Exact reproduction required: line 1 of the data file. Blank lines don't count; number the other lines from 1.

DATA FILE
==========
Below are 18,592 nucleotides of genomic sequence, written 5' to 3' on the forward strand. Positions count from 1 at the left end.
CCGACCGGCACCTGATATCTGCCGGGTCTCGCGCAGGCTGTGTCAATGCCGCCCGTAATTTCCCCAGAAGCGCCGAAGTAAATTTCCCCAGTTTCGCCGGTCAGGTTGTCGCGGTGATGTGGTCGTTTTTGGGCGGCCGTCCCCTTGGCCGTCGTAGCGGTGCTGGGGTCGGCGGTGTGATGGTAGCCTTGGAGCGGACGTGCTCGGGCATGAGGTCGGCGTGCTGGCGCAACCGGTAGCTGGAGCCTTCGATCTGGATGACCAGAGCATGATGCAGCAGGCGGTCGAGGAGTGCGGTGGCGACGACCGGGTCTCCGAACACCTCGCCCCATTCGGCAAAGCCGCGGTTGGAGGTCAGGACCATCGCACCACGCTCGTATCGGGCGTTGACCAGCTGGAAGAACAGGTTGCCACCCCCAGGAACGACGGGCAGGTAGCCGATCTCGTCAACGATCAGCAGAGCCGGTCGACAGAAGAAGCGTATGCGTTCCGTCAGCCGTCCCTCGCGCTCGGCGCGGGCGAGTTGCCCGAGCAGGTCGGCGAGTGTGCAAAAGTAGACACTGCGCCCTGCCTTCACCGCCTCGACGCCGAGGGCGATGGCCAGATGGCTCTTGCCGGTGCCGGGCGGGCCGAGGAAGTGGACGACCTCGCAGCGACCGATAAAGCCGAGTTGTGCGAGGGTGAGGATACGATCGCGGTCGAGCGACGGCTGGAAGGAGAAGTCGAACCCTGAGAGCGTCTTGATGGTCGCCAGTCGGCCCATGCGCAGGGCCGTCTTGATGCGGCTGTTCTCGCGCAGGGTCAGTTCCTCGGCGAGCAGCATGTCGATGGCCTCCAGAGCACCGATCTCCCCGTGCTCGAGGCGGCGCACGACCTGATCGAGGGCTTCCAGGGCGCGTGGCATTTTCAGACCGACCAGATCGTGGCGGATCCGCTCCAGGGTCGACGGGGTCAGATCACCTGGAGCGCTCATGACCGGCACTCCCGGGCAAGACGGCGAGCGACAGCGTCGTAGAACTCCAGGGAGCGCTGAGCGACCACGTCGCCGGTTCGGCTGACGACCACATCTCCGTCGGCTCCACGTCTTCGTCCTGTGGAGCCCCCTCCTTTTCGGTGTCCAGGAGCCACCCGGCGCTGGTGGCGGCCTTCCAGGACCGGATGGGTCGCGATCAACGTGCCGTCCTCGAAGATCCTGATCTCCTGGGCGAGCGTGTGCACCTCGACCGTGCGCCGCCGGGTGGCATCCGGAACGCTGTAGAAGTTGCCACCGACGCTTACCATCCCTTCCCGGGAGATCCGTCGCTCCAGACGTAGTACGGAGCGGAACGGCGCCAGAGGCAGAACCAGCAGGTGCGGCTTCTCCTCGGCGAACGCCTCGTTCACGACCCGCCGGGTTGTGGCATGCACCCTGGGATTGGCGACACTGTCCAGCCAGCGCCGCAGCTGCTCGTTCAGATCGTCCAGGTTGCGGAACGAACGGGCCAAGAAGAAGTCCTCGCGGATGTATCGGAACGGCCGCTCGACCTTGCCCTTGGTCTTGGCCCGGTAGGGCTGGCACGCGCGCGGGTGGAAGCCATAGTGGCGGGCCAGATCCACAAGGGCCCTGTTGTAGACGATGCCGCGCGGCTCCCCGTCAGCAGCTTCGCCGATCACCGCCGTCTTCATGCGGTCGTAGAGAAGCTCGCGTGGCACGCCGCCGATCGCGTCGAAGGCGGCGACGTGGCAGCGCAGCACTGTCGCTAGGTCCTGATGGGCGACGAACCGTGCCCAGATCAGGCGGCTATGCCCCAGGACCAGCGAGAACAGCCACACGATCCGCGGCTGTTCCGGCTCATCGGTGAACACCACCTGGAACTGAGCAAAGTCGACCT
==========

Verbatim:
Below are 18,592 nucleotides of genomic sequence, written 5' to 3' on the forward strand. Positions count from 1 at the left end.